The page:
Are You Missing Any Facial Muscles?

If someone told you that you might not have all facial muscles, you'd think he was kidding.

When scientist Bridget M. Waller from University of Portsmouth started studying how facial expressions are formed, she already knew that some people lack certain muscles.

Her study, Selection for Universal Facial Emotion was published in the American Psychological Association Journal in 2008.

Six Universal Expressions

People around the world have six universal emotions and facial expressions to match them.

Those 6 universal emotions are:

  • Happiness
  • Sadness
  • Fear
  • Anger
  • Surprise
  • Disgust

They are present in each and every culture. But the scientists had already before, in several studies, found out that the amount of facial muscles vary from person to person.

How can people have common facial expressions if they don't have all the muscles?

In this study, the scientist took another look at the muscles that are needed for certain expressions and as a side product got some more information about the muscles that are often missing.

Commonly Missing Muscles

Universal facial expressions are possible, because there is only a handful of muscles needed to create them.

Everyone has those muscles and you can read more about them when I finish my article Facial Muscles Needed For Expressions.

While those major muscles are found from everyone, there are several other muscles that are sometimes found missing.



The facial muscles that are most often missing are:

  • Risorius - Pulls the corner of your mouth to the side
  • Zygomaticus minor - Lifts the corners of the mouth towards your ears
  • Corrugator supercilli - "The frowning muscle"
  • Procerus - Helps flare the nostrils
  • Nasalis - Compresses nasal cartilage
  • Depressor septi - Pulls the wings of the nose down and constricts nostrils


They might be missing from one side of the face or both. They also more often became asymmetric in their size and strength than the major facial muscles.

The chance of missing some of these muscles is not small either.

For example, only 4 of the 18 people studied had Risorious in both sides of their faces and 7 people did not have it at all. That means over half of the people don't have that muscle!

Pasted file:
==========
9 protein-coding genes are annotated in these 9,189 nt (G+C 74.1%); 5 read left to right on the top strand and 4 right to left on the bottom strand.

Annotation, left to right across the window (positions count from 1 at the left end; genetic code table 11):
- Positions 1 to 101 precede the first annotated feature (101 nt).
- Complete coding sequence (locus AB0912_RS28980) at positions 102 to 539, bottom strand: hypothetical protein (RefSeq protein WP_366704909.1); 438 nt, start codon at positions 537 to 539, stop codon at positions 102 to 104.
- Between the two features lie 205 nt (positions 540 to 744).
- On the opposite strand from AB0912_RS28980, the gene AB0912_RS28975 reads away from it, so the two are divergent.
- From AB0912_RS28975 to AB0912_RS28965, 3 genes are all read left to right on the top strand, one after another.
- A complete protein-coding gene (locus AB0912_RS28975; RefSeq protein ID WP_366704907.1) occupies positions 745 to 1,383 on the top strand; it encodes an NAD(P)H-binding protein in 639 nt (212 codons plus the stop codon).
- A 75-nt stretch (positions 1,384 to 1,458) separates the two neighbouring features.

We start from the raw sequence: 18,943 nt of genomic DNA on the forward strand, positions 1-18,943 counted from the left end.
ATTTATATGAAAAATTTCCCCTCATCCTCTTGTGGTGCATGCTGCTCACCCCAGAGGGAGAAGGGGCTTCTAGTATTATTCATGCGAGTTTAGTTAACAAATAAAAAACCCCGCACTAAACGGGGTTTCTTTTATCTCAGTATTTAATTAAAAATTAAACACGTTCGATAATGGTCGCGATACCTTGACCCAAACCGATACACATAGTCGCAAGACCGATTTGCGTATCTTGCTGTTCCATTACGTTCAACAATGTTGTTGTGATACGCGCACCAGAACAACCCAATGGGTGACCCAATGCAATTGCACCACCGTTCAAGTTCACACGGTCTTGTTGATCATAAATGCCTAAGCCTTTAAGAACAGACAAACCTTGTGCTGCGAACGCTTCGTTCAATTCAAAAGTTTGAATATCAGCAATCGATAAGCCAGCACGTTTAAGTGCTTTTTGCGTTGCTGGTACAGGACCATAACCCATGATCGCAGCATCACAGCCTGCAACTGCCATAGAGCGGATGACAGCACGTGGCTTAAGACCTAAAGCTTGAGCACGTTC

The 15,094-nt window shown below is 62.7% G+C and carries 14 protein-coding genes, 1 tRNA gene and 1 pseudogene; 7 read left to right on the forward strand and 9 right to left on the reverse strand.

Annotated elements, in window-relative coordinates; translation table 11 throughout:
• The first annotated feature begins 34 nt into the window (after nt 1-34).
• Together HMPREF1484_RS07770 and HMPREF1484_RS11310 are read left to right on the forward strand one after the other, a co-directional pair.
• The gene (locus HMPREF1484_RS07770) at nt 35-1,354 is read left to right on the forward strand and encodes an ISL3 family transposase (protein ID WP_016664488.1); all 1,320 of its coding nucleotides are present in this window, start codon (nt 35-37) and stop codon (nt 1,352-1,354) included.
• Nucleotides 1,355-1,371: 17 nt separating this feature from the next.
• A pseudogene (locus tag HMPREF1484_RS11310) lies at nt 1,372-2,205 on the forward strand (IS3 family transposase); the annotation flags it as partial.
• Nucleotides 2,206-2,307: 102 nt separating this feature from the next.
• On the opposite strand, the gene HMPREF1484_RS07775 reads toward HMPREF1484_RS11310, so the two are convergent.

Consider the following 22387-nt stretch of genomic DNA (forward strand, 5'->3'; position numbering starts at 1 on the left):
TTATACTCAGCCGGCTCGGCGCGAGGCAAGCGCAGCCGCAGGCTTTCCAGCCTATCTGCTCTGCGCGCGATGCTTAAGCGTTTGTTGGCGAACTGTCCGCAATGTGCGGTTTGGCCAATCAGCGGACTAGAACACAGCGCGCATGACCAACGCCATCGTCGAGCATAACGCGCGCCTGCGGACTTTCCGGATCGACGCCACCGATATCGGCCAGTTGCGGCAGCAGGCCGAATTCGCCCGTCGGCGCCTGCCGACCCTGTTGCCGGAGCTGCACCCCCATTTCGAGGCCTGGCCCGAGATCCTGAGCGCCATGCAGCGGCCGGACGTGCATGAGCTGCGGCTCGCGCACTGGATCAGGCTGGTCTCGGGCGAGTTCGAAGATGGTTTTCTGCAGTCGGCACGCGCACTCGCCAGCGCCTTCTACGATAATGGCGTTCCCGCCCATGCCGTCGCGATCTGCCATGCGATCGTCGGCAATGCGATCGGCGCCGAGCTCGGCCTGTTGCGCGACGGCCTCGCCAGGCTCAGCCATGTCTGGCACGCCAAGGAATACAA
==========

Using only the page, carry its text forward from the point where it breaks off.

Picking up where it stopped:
What If I Am Missing A Muscle?

If you are an actor of a performing artist, you might be worried now. But there is no need. You'll only notice your missing muscles by having a harder time to perform some facial tricks, like wiggling or flaring your nostrils.

What comes to facial expressions, other muscles will compensate for the missing ones.

That makes the missing muscles just a fun fact.

Finding out if you are missing one is not easy either. Facial muscles lie flat against the bones, so you cannot really see or separate them underneath the skin. The study was performed by dissectioning cadavers' faces. For non-english speakers, that means cutting up dead people.

How This Relates To Wrinkles?

Well, that has not been studied yet.

One might speculate though, whether missing muscles would decrease the overall tension in the skin and reduce wrinkles. But then again, the need to compensate for missing muscles might be more strenuous to the other muscles, thus increasing wrinkles.

In any case, the wrinkles seem to mainly form over the major facial muscles.

How This Relates To Facial Exercise?

All faces are unique. Truly, really, physically unique.

If someone claims you that you can get all the results you need just by doing a handful of facial exercises 5 minutes per day, she is probably lying.

If someone claims that her facial exercise program is perfect and fits for everyone as it is, she is probably lying too.

I can tell you how the program I am using solves this problem. It has a basic set of 28 exercises that work all the facial muscles for a balanced base build. When you find out what your trouble spots are, you just add couple of additional exercises that target those areas.

You'll be given a set of extra exercises to choose from, but you don't need to know how to pick the correct ones for yourself. The creator of the program promises that if you send her your photos, she will help you to find out the extra exercises that you need.

So when you are selecting a facial exercise program, you should stick to the programs that lets you customize the program based on your unique needs.





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Sources:

Selection for Universal Facial Emotion, Bridget M. Waller, James J. Cray Jr., Anne M. Burrows, the American Psychological Association, 2008, Vol. 8, No. 3, 435– 439 1528-3542/08/$12.00 DOI: 10.1037/1528-3542.8.3.435


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